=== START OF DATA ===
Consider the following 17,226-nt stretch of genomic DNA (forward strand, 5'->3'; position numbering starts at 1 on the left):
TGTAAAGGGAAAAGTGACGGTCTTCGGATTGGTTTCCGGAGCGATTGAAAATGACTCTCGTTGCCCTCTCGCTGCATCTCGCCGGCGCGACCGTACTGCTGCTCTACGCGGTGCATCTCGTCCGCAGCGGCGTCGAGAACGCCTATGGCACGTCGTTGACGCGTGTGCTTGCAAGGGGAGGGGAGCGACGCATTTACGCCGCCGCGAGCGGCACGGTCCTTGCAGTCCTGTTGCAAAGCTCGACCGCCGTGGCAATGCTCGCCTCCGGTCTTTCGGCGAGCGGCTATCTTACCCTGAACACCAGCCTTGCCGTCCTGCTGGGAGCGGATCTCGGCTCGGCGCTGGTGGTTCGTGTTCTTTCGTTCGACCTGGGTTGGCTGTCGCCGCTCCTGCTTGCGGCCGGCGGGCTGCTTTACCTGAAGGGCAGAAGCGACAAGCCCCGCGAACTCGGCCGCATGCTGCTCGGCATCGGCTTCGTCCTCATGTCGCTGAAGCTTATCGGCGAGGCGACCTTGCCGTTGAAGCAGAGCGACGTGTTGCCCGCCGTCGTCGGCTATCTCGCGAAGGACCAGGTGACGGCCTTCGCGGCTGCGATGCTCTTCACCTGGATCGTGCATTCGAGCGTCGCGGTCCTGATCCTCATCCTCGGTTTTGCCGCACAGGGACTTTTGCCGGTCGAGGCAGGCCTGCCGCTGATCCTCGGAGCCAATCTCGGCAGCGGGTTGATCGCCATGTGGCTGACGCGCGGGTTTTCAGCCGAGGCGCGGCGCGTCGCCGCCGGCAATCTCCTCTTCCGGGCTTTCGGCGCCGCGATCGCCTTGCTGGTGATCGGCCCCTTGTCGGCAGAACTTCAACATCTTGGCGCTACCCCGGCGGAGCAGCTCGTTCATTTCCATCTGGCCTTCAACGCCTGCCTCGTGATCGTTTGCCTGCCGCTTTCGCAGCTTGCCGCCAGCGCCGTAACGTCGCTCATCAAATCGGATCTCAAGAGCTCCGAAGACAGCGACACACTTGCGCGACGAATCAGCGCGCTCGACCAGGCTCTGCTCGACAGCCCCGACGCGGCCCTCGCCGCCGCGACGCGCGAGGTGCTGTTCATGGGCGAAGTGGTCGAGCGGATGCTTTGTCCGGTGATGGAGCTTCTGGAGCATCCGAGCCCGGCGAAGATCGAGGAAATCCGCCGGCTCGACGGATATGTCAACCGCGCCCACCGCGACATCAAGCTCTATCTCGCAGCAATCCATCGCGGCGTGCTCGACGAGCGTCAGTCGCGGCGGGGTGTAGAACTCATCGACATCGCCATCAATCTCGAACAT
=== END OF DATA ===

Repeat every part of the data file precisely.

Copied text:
Consider the following 17,226-nt stretch of genomic DNA (forward strand, 5'->3'; position numbering starts at 1 on the left):
TGTAAAGGGAAAAGTGACGGTCTTCGGATTGGTTTCCGGAGCGATTGAAAATGACTCTCGTTGCCCTCTCGCTGCATCTCGCCGGCGCGACCGTACTGCTGCTCTACGCGGTGCATCTCGTCCGCAGCGGCGTCGAGAACGCCTATGGCACGTCGTTGACGCGTGTGCTTGCAAGGGGAGGGGAGCGACGCATTTACGCCGCCGCGAGCGGCACGGTCCTTGCAGTCCTGTTGCAAAGCTCGACCGCCGTGGCAATGCTCGCCTCCGGTCTTTCGGCGAGCGGCTATCTTACCCTGAACACCAGCCTTGCCGTCCTGCTGGGAGCGGATCTCGGCTCGGCGCTGGTGGTTCGTGTTCTTTCGTTCGACCTGGGTTGGCTGTCGCCGCTCCTGCTTGCGGCCGGCGGGCTGCTTTACCTGAAGGGCAGAAGCGACAAGCCCCGCGAACTCGGCCGCATGCTGCTCGGCATCGGCTTCGTCCTCATGTCGCTGAAGCTTATCGGCGAGGCGACCTTGCCGTTGAAGCAGAGCGACGTGTTGCCCGCCGTCGTCGGCTATCTCGCGAAGGACCAGGTGACGGCCTTCGCGGCTGCGATGCTCTTCACCTGGATCGTGCATTCGAGCGTCGCGGTCCTGATCCTCATCCTCGGTTTTGCCGCACAGGGACTTTTGCCGGTCGAGGCAGGCCTGCCGCTGATCCTCGGAGCCAATCTCGGCAGCGGGTTGATCGCCATGTGGCTGACGCGCGGGTTTTCAGCCGAGGCGCGGCGCGTCGCCGCCGGCAATCTCCTCTTCCGGGCTTTCGGCGCCGCGATCGCCTTGCTGGTGATCGGCCCCTTGTCGGCAGAACTTCAACATCTTGGCGCTACCCCGGCGGAGCAGCTCGTTCATTTCCATCTGGCCTTCAACGCCTGCCTCGTGATCGTTTGCCTGCCGCTTTCGCAGCTTGCCGCCAGCGCCGTAACGTCGCTCATCAAATCGGATCTCAAGAGCTCCGAAGACAGCGACACACTTGCGCGACGAATCAGCGCGCTCGACCAGGCTCTGCTCGACAGCCCCGACGCGGCCCTCGCCGCCGCGACGCGCGAGGTGCTGTTCATGGGCGAAGTGGTCGAGCGGATGCTTTGTCCGGTGATGGAGCTTCTGGAGCATCCGAGCCCGGCGAAGATCGAGGAAATCCGCCGGCTCGACGGATATGTCAACCGCGCCCACCGCGACATCAAGCTCTATCTCGCAGCAATCCATCGCGGCGTGCTCGACGAGCGTCAGTCGCGGCGGGGTGTAGAACTCATCGACATCGCCATCAATCTCGAACAT